Portrait image courtesy of the Sydney Morning Herald, February 2009
MARTINE EMDUR- THE ART OF IMMERSION What could possess more elemental duality than water? It is the source of life and the prime force of nature, it is both sanctuary and menacing enigma. As a perpetual muse and technical challenge it is a subject that painter Martine Emdur can fathom in work after work. And with this she has created a unique continuum where the nuances of light, shadow, scale and protean buoyant movement become more palpable with each brush stroke and each new composition. Just as clouds disintegrate and re-form, water is in a continual state of renewal and restless movement.
Into this realm Emdur plunges bodies and creates a subterranean theatre where silence replaces time and ambiguity is a constant. Living by the sea, painting the sea and submerging her models into the skin of the water she has endless patience for the gradations and the shifting mutability of her element: “With each painting I notice another detail letting me understand and further capture the subtleties.” Her work is not just (sea)scape. It is also portraiture, a highly original extension of the figurative into the abstract. The sea being the ultimate abstract field: a seamless realm of light and colour. It is also a treasury of metaphors and wishes. For this painter a body in water alone can signify “surrender, fluidity, calm” and the meeting of two bodies (which increasingly the new work explores). Anatomy in the picture conveys something more: union, erotic fantasy, tension. This work is highly sense based. It can make you shiver or melt or feel a very human vulnerability in the face of shadows, depths and uncharted perimeters. The sea embraces and engulfs and Emdur seeks to engage the eye in the same dynamic.
She works in light and shadow but the physical reality of the ocean is always in the foreground. Step into the image and you are immediately in over your head, suspended, weightless, sometimes spellbound. "The scale is key, I want people to stand in front of my paintings and get the feeling of being immersed. And I think about the temperature of the water even more than the light. The temperature is everything in my paintings. I love a warm-blooded body in a cool body of water. I love the light and warmth from the sun streaming through the top of the picture where the body has pierced the surface and then all the shadows give the sensation of the cold, more mysterious water below."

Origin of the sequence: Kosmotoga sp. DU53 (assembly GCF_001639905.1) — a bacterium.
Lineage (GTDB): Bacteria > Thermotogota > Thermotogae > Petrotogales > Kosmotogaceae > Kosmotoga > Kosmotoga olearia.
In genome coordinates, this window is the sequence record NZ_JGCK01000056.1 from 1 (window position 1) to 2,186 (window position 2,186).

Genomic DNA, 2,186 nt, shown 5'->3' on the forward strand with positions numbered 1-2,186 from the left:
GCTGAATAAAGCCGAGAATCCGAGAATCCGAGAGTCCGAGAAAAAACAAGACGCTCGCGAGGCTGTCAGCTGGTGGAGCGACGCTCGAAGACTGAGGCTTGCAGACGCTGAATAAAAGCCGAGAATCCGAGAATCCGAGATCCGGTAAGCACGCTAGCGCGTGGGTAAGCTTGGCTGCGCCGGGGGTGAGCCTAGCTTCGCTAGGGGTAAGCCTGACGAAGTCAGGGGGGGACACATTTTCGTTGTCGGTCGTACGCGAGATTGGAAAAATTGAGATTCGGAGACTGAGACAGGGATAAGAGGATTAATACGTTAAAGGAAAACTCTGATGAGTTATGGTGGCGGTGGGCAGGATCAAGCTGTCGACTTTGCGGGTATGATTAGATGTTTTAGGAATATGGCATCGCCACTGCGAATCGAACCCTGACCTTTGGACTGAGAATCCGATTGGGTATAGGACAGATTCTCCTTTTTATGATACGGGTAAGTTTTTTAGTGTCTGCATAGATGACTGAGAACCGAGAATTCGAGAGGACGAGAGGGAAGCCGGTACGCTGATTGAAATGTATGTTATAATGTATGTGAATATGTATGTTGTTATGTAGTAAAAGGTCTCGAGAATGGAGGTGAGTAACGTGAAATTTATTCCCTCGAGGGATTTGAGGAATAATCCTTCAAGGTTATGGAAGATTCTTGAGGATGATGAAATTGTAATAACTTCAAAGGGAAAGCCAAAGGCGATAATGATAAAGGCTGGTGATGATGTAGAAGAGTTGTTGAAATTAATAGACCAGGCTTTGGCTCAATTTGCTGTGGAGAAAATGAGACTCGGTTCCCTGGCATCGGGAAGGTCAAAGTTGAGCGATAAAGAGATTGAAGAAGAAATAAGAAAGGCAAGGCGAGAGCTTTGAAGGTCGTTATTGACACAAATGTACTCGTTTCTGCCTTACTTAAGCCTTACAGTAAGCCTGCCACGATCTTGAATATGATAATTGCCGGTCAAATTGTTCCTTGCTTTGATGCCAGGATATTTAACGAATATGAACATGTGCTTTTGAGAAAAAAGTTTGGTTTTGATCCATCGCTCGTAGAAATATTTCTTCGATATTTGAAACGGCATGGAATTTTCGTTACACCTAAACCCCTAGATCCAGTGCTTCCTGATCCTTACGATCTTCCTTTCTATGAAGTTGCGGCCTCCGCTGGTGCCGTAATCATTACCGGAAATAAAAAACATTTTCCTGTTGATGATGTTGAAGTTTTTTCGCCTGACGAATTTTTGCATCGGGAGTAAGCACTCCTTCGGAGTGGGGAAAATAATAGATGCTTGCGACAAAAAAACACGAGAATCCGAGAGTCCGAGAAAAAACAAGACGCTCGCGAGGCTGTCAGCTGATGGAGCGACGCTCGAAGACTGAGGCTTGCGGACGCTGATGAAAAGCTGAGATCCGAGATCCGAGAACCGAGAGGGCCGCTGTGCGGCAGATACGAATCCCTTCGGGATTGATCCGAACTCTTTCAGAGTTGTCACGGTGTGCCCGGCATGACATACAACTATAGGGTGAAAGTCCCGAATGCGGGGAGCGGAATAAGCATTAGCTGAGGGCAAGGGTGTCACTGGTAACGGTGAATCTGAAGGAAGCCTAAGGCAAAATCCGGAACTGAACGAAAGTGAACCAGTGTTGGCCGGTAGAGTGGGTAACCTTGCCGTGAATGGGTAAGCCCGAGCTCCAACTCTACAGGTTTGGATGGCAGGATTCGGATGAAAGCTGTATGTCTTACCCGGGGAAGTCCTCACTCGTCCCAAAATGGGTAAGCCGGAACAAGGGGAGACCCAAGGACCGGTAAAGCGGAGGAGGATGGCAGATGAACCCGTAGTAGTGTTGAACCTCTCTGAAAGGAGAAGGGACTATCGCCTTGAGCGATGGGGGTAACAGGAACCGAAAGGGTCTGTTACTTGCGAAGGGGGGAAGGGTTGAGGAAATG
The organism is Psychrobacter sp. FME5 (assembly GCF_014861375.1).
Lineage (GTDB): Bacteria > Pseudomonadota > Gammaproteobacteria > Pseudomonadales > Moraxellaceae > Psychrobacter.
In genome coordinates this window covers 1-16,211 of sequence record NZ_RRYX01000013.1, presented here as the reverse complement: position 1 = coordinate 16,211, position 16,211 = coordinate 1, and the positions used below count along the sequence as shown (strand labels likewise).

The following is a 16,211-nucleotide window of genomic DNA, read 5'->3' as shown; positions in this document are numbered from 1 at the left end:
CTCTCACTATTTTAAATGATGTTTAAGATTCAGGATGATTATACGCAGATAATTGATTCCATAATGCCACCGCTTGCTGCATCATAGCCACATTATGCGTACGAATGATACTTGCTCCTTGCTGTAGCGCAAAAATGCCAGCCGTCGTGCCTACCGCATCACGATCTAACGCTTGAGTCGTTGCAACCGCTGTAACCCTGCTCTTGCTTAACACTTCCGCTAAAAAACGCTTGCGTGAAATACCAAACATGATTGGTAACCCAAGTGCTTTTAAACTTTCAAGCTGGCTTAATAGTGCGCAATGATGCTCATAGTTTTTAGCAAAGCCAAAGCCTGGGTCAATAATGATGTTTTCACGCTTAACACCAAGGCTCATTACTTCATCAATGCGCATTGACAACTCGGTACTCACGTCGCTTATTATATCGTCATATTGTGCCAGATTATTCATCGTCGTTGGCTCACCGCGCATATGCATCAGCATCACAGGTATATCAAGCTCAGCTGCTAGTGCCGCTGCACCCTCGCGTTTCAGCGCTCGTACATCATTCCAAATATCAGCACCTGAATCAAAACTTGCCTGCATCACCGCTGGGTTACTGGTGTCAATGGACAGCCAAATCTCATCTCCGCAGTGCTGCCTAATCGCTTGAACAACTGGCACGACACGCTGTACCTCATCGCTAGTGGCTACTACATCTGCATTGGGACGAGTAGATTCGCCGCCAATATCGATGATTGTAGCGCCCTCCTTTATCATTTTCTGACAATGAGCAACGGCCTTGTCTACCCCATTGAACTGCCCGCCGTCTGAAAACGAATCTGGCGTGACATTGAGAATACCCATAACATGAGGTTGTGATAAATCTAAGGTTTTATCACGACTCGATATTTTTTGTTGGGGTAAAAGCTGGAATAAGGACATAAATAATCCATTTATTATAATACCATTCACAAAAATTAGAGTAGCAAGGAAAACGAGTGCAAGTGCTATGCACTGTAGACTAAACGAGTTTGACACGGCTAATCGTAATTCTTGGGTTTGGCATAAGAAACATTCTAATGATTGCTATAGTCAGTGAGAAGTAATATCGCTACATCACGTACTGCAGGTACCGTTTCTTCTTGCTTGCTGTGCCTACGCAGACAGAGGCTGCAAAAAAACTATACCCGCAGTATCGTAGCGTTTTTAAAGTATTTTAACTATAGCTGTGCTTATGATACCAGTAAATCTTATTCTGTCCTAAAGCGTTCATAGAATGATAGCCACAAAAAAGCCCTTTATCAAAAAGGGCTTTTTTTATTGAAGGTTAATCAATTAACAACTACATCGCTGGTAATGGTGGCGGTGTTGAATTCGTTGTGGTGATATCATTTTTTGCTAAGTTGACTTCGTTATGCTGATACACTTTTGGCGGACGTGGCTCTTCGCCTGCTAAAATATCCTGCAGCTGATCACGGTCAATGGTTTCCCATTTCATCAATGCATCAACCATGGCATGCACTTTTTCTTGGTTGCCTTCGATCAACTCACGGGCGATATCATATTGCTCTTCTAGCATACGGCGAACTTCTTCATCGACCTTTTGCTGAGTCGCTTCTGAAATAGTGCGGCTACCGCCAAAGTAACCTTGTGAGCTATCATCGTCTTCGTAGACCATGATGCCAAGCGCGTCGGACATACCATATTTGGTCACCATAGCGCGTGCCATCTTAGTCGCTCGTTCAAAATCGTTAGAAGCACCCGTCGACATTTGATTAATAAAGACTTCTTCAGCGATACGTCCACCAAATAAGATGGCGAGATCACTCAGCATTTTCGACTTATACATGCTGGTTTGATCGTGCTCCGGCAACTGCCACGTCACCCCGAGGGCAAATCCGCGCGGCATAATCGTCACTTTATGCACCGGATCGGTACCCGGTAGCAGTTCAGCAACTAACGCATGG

Unlike David Hockney’s static tiled swimming pools, broken by bodies and glittering in the sun. Or unlike Claude Monet’s scumbled melting water lily ponds, the water in a Martine Emdur painting is not just a formal convention for exploring space in a painting or a palette of cool colours. It is, quite simply, a place that you can feel. And the range of sensations shifts from figure to figure, molten sunbeam to icy undercurrent. In the new works there is a tension between freedom and fear “between the joy of floating and the darkness and mystery of the water” but there is also a universal beauty: calming, ancient, returning in on itself in the endless tug of the tide.
Anna Johnson, August 2013